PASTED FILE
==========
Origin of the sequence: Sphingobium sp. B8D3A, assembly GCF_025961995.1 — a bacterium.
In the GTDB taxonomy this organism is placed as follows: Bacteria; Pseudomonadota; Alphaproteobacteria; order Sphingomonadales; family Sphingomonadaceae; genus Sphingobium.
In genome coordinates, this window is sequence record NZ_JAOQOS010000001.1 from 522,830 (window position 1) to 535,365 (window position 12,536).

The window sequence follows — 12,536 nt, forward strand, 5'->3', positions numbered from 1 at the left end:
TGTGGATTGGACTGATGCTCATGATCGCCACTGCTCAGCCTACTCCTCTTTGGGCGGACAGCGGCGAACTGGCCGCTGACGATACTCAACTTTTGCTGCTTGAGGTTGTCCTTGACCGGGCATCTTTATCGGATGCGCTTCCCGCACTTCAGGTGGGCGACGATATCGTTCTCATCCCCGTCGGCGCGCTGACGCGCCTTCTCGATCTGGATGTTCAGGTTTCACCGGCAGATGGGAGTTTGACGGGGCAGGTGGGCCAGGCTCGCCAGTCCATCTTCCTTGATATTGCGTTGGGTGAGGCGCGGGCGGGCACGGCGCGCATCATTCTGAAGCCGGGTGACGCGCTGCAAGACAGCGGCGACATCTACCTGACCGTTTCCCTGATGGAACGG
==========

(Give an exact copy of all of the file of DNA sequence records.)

Origin of the sequence: Sphingobium sp. B8D3A, assembly GCF_025961995.1 — a bacterium.
In the GTDB taxonomy this organism is placed as follows: Bacteria; Pseudomonadota; Alphaproteobacteria; order Sphingomonadales; family Sphingomonadaceae; genus Sphingobium.
In genome coordinates, this window is sequence record NZ_JAOQOS010000001.1 from 522,830 (window position 1) to 535,365 (window position 12,536).

The window sequence follows — 12,536 nt, forward strand, 5'->3', positions numbered from 1 at the left end:
TGTGGATTGGACTGATGCTCATGATCGCCACTGCTCAGCCTACTCCTCTTTGGGCGGACAGCGGCGAACTGGCCGCTGACGATACTCAACTTTTGCTGCTTGAGGTTGTCCTTGACCGGGCATCTTTATCGGATGCGCTTCCCGCACTTCAGGTGGGCGACGATATCGTTCTCATCCCCGTCGGCGCGCTGACGCGCCTTCTCGATCTGGATGTTCAGGTTTCACCGGCAGATGGGAGTTTGACGGGGCAGGTGGGCCAGGCTCGCCAGTCCATCTTCCTTGATATTGCGTTGGGTGAGGCGCGGGCGGGCACGGCGCGCATCATTCTGAAGCCGGGTGACGCGCTGCAAGACAGCGGCGACATCTACCTGACCGTTTCCCTGATGGAACGG